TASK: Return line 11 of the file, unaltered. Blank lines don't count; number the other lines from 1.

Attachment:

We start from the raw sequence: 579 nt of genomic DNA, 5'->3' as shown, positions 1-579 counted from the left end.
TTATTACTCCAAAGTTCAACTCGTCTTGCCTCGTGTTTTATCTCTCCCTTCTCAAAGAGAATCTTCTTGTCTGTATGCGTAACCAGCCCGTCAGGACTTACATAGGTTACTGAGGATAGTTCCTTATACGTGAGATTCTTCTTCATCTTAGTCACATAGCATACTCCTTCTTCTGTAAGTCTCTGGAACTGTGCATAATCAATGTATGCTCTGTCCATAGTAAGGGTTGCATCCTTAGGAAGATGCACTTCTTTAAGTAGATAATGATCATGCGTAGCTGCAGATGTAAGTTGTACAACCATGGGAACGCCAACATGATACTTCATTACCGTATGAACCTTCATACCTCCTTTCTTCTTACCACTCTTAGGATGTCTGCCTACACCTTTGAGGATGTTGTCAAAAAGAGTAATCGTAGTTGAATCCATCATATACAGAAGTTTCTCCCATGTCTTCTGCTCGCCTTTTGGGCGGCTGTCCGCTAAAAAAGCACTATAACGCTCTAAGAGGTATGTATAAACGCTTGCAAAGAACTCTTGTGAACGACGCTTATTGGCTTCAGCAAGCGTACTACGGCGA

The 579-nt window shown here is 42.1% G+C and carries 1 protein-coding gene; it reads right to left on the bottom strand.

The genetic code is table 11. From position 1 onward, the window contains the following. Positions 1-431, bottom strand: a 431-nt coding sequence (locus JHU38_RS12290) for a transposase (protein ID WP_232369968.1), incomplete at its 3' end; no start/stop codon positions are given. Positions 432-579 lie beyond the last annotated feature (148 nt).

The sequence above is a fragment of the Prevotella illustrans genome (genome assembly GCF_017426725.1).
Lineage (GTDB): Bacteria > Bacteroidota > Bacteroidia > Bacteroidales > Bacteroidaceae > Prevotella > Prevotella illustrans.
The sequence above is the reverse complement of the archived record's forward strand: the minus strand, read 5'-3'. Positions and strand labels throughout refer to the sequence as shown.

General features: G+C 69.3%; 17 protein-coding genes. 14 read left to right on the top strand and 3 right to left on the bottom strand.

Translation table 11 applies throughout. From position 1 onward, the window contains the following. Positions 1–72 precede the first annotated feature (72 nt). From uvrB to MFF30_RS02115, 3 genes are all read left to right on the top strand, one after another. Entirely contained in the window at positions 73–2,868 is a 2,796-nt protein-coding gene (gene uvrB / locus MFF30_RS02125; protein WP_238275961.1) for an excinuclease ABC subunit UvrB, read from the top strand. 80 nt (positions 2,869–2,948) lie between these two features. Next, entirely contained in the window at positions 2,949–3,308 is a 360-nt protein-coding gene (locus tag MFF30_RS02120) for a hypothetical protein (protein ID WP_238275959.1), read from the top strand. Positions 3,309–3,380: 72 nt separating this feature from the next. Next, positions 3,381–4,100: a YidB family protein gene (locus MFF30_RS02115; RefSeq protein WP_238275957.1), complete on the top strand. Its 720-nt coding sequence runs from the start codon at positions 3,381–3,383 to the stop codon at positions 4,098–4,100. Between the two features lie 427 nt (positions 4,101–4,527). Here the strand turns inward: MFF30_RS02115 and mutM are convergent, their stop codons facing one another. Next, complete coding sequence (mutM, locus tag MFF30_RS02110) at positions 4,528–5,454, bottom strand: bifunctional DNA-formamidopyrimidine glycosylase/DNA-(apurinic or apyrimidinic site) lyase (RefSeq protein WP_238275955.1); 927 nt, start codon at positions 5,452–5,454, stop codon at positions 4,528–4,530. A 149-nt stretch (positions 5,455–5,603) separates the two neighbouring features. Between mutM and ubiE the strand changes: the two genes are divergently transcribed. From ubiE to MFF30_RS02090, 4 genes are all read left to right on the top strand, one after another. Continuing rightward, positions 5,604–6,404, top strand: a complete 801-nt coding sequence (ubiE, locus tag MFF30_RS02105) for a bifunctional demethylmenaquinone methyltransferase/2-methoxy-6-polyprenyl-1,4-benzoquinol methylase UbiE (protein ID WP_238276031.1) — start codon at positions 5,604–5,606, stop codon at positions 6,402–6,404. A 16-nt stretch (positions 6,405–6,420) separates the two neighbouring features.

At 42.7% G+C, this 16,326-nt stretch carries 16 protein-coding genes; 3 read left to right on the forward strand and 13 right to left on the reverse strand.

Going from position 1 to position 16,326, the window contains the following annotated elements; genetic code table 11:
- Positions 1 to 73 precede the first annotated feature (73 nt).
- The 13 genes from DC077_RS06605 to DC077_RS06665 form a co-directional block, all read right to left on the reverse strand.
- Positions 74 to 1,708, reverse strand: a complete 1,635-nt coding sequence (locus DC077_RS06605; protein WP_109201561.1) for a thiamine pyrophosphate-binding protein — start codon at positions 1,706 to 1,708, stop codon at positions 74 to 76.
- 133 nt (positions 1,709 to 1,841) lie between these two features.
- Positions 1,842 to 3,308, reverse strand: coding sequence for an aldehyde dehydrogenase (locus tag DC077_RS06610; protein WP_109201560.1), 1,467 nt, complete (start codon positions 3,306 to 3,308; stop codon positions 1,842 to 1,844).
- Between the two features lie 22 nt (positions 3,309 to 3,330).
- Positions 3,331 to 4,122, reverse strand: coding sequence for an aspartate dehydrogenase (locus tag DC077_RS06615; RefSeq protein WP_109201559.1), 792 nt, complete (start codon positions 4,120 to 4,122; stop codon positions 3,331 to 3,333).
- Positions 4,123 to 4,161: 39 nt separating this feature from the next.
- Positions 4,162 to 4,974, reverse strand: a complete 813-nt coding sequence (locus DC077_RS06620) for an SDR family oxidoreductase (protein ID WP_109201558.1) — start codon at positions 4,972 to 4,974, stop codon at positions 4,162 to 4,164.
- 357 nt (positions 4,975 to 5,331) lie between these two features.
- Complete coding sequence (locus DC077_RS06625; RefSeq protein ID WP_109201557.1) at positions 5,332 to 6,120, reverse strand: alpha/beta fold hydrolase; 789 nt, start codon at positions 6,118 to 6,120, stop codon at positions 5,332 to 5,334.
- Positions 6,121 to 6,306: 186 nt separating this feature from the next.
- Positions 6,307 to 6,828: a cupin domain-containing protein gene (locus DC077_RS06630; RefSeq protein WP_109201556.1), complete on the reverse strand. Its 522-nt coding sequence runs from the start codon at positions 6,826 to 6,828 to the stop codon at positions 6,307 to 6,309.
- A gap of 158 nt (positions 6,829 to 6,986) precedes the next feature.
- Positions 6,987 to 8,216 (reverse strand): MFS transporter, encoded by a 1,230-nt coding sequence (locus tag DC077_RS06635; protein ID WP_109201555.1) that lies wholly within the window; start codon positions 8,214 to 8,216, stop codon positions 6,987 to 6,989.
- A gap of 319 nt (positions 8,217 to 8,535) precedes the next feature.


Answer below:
Going from position 1 to position 16,326, the window contains the following annotated elements; genetic code table 11: